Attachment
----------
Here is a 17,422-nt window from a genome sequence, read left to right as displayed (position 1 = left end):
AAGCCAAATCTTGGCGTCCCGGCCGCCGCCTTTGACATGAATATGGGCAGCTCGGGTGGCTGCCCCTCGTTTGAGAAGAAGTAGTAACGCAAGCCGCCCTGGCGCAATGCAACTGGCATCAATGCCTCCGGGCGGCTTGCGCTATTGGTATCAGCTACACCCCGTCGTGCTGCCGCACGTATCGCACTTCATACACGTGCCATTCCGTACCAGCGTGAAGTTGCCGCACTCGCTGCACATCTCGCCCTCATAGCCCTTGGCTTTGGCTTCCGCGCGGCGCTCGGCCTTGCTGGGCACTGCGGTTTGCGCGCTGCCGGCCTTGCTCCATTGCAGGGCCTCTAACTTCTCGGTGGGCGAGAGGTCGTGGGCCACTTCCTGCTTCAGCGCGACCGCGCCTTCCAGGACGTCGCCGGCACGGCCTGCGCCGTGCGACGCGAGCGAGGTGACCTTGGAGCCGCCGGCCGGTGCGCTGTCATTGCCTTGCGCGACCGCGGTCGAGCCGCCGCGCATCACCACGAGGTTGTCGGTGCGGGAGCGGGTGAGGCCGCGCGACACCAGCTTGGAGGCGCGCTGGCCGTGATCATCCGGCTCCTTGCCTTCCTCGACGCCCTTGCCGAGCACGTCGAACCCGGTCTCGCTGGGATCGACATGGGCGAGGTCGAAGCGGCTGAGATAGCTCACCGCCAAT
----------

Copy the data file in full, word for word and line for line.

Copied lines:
Here is a 17,422-nt window from a genome sequence, read left to right as displayed (position 1 = left end):
AAGCCAAATCTTGGCGTCCCGGCCGCCGCCTTTGACATGAATATGGGCAGCTCGGGTGGCTGCCCCTCGTTTGAGAAGAAGTAGTAACGCAAGCCGCCCTGGCGCAATGCAACTGGCATCAATGCCTCCGGGCGGCTTGCGCTATTGGTATCAGCTACACCCCGTCGTGCTGCCGCACGTATCGCACTTCATACACGTGCCATTCCGTACCAGCGTGAAGTTGCCGCACTCGCTGCACATCTCGCCCTCATAGCCCTTGGCTTTGGCTTCCGCGCGGCGCTCGGCCTTGCTGGGCACTGCGGTTTGCGCGCTGCCGGCCTTGCTCCATTGCAGGGCCTCTAACTTCTCGGTGGGCGAGAGGTCGTGGGCCACTTCCTGCTTCAGCGCGACCGCGCCTTCCAGGACGTCGCCGGCACGGCCTGCGCCGTGCGACGCGAGCGAGGTGACCTTGGAGCCGCCGGCCGGTGCGCTGTCATTGCCTTGCGCGACCGCGGTCGAGCCGCCGCGCATCACCACGAGGTTGTCGGTGCGGGAGCGGGTGAGGCCGCGCGACACCAGCTTGGAGGCGCGCTGGCCGTGATCATCCGGCTCCTTGCCTTCCTCGACGCCCTTGCCGAGCACGTCGAACCCGGTCTCGCTGGGATCGACATGGGCGAGGTCGAAGCGGCTGAGATAGCTCACCGCCAAT